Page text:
“We’re still about one-quarter of where we were compared to the pre-housing boom,” says Kan of mortgage credit accessibility. “Standards are looser now than they were from 2010 to 2012 when credit access was the tightest, but it’s not subprime.”
The share of new, conventional conforming home-loans with a DTI ratio above 45 percent spiked after Fannie Mae raised its DTI limit, according to research from CoreLogic. From early 2012 up until last summer, the share of these high DTI loans held steady between 5 percent to 7 percent. In the first quarter of 2018, that share nearly tripled, jumping to 20 percent, CoreLogic found. The average DTI ratio for these home loans rose by two points to nearly 37 percent from Q1 2017 to Q1 2018.
Even as high DTI loans gain popularity, lenders haven’t budged on credit score standards. Borrowers’ average credit score for conventional, conforming purchase loans remained unchanged at 755 in the first quarter of 2018 compared to the same period a year ago, CoreLogic found. That’s significantly higher than homebuyers’ average credit score of 705 in 2001 — before the downturn.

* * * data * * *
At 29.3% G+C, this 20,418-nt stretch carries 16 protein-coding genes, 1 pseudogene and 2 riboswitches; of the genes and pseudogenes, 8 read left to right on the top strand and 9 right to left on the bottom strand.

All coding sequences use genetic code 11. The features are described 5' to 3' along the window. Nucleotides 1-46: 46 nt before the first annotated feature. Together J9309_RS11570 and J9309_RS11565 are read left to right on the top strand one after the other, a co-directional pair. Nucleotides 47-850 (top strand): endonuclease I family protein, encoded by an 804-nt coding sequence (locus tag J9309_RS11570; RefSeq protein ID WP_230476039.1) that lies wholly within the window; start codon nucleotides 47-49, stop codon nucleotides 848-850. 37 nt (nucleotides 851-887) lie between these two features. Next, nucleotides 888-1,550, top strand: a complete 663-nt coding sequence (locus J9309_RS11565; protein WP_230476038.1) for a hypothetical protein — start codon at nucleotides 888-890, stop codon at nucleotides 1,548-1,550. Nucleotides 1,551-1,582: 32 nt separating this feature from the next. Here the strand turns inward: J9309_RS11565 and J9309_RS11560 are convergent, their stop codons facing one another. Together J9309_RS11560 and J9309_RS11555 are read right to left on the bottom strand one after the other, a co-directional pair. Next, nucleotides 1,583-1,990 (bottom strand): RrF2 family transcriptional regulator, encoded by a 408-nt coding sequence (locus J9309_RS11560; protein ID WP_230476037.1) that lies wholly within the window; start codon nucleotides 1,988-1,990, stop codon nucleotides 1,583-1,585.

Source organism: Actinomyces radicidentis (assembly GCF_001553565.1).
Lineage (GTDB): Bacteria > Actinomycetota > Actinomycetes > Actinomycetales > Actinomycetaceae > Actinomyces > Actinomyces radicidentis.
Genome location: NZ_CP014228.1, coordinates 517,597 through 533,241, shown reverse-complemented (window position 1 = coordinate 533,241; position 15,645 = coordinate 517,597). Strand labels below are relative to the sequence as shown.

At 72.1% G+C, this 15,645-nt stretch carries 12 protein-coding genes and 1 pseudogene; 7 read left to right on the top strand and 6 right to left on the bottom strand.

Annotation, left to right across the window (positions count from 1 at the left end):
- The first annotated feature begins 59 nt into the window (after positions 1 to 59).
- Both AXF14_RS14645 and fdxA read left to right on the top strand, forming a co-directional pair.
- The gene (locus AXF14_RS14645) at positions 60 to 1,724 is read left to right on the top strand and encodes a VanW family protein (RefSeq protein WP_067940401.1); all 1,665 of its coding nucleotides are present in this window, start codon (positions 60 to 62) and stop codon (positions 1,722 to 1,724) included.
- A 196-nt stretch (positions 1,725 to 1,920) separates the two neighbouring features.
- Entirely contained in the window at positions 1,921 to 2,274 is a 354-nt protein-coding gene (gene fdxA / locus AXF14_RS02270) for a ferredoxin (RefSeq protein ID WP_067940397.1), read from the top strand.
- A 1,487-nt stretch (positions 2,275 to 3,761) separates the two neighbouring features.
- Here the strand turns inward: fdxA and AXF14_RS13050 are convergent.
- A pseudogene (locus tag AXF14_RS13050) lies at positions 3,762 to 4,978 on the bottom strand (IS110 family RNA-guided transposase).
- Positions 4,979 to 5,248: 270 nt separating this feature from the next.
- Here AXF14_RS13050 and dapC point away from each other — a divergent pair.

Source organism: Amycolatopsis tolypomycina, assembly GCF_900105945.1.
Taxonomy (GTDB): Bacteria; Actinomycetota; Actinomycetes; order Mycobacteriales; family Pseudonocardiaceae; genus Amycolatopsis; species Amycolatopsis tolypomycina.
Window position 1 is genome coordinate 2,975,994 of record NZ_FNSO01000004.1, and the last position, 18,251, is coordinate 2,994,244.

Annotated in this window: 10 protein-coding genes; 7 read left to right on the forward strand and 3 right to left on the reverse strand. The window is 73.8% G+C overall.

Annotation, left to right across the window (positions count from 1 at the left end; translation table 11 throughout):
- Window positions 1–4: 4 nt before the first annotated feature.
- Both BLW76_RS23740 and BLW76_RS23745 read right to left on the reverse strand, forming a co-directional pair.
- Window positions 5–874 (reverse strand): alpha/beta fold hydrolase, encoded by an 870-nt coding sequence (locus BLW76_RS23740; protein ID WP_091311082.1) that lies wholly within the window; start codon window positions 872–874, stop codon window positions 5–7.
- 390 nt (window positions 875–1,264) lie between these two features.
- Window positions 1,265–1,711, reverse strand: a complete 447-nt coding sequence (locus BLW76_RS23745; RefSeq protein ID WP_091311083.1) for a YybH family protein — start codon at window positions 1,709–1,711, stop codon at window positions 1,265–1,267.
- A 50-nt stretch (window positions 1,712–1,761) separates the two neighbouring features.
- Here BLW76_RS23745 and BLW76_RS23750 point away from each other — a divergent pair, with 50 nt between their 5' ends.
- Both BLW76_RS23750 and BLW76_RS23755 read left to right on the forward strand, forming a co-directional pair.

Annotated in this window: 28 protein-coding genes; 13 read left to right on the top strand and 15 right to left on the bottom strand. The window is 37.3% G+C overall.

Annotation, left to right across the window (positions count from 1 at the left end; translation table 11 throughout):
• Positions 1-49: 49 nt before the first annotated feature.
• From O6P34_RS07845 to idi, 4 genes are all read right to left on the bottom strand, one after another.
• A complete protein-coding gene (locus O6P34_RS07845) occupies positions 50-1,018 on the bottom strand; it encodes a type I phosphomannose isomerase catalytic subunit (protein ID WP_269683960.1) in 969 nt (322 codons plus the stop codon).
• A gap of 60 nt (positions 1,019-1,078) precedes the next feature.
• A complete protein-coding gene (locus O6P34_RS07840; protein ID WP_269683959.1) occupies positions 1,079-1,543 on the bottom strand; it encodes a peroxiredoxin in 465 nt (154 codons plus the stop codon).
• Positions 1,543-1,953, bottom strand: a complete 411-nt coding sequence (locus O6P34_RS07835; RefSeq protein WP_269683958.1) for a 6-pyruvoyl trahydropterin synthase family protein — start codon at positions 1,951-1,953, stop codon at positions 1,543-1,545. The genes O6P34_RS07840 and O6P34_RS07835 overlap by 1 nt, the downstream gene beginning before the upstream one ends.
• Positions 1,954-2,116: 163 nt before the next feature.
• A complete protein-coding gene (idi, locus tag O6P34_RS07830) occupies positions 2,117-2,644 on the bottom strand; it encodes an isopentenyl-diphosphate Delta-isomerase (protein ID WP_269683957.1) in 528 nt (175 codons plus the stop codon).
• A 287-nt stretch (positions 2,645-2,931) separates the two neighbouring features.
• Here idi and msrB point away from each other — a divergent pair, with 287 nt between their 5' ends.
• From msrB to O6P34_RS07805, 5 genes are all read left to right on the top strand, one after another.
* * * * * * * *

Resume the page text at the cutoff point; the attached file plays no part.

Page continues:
Expansion of mortgage credit has its drawbacks
High DTI and LTV loans aren’t without risks. A high LTV ratio increases borrowing costs, and you’ll likely have to pay mortgage insurance to offset the lender’s risk.
For starters, lenders calculate your DTI ratio using your gross monthly income (before taxes and payroll deductions) and debts that appear on your credit report. They’re not including monthly expenses like groceries, gas, auto or health insurance, daycare/tuition, utility bills and other recurring bills that can eat up a good chunk of your monthly budget, says Rebecca Steele, CEO and president of the National Foundation for Credit Counseling.
“It puts some borrowers in a more precarious position,” Steele says of high DTI loans. “Today, people have significantly less savings in reserve. To have that you need a stable income, and some consumers struggle with that. Most people have little disposable income, especially because rents are going up.”
A job loss or other major financial hardship could land you in a tighter spot than if you had paid down your debt and shored up your emergency savings fund before buying a home. You’ll also pay more interest with a high DTI loan, Steele says.
Another key issue that some first-time buyers overlook are the hidden costs of homeownership, says Jeff Levine, a certified financial planner with BluePrint Wealth Alliance in Garden City, New York. When you’re stretching your income to cover monthly debt payments, you won’t have as much cash on hand for maintenance expenses, homeowners association dues, and major repairs that inevitably pop up, he says.
Borrowers should factor those expenses into the mix and avoid overextending themselves, Levine says.
“Just because you can get approved for a mortgage doesn’t mean you should get one,” Levine says. “People got into trouble [in the downturn] because they borrowed up to the hilt and didn’t have the capacity to repay.”